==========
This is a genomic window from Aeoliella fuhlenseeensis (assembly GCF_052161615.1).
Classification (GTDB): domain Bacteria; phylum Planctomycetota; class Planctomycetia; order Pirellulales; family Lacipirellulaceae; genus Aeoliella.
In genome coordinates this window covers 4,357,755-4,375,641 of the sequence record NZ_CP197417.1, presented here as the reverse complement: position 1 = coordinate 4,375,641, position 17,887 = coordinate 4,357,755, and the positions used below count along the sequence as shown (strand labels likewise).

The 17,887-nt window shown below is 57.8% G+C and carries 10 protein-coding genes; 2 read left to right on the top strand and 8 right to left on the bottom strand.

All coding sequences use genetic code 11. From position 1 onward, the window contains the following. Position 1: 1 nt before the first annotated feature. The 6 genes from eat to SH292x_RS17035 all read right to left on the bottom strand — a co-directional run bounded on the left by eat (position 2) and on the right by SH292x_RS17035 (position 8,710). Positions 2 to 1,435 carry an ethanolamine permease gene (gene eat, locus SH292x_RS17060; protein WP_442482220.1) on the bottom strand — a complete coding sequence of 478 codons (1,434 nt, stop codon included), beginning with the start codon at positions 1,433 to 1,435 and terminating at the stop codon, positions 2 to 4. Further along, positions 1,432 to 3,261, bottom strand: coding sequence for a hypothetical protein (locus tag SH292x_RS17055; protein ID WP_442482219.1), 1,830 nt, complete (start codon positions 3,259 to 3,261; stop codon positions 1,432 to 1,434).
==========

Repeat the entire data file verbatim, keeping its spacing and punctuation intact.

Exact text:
This is a genomic window from Aeoliella fuhlenseeensis (assembly GCF_052161615.1).
Classification (GTDB): domain Bacteria; phylum Planctomycetota; class Planctomycetia; order Pirellulales; family Lacipirellulaceae; genus Aeoliella.
In genome coordinates this window covers 4,357,755-4,375,641 of the sequence record NZ_CP197417.1, presented here as the reverse complement: position 1 = coordinate 4,375,641, position 17,887 = coordinate 4,357,755, and the positions used below count along the sequence as shown (strand labels likewise).

The 17,887-nt window shown below is 57.8% G+C and carries 10 protein-coding genes; 2 read left to right on the top strand and 8 right to left on the bottom strand.

All coding sequences use genetic code 11. From position 1 onward, the window contains the following. Position 1: 1 nt before the first annotated feature. The 6 genes from eat to SH292x_RS17035 all read right to left on the bottom strand — a co-directional run bounded on the left by eat (position 2) and on the right by SH292x_RS17035 (position 8,710). Positions 2 to 1,435 carry an ethanolamine permease gene (gene eat, locus SH292x_RS17060; protein WP_442482220.1) on the bottom strand — a complete coding sequence of 478 codons (1,434 nt, stop codon included), beginning with the start codon at positions 1,433 to 1,435 and terminating at the stop codon, positions 2 to 4. Further along, positions 1,432 to 3,261, bottom strand: coding sequence for a hypothetical protein (locus tag SH292x_RS17055; protein ID WP_442482219.1), 1,830 nt, complete (start codon positions 3,259 to 3,261; stop codon positions 1,432 to 1,434).